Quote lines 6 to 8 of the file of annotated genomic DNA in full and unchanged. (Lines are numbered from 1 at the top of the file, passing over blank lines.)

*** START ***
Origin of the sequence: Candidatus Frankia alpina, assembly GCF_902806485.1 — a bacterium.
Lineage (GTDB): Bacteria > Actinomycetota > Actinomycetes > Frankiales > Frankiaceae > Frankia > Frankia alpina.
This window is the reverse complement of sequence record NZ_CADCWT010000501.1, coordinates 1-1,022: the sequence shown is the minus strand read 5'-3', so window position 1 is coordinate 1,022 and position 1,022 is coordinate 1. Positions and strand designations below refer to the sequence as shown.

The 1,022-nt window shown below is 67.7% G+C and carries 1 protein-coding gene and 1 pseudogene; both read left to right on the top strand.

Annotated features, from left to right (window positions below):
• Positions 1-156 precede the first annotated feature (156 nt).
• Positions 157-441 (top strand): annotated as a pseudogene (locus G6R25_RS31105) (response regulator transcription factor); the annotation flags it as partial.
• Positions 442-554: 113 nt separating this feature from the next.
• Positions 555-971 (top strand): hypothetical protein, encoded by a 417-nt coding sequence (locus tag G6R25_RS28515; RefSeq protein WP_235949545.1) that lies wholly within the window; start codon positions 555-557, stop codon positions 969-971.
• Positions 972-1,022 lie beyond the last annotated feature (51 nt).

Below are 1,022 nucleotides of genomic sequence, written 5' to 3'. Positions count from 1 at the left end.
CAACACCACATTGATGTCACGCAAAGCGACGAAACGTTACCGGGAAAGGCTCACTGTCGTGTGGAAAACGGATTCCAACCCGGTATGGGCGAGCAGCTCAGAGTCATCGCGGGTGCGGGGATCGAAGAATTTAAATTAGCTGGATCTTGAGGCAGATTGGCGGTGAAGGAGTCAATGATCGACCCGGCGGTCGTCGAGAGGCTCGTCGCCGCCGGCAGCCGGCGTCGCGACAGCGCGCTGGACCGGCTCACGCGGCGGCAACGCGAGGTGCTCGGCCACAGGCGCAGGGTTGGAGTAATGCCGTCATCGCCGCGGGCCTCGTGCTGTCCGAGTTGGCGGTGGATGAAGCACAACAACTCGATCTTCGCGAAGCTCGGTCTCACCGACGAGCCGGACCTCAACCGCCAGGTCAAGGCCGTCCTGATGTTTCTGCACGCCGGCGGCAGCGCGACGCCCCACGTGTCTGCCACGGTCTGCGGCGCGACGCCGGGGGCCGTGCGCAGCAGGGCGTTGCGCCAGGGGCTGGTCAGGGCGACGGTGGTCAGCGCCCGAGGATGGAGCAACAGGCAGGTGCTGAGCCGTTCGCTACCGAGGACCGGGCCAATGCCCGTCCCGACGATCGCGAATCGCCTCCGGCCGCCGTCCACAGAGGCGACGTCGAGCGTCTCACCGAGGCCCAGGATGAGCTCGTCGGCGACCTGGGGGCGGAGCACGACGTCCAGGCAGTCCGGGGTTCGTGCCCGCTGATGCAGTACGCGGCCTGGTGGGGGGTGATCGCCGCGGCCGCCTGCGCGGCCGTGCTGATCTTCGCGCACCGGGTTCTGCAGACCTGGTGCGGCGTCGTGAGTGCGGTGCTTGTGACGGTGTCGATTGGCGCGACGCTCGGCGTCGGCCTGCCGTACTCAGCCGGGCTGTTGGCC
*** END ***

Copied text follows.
• Positions 1-156 precede the first annotated feature (156 nt).
• Positions 157-441 (top strand): annotated as a pseudogene (locus G6R25_RS31105) (response regulator transcription factor); the annotation flags it as partial.
• Positions 442-554: 113 nt separating this feature from the next.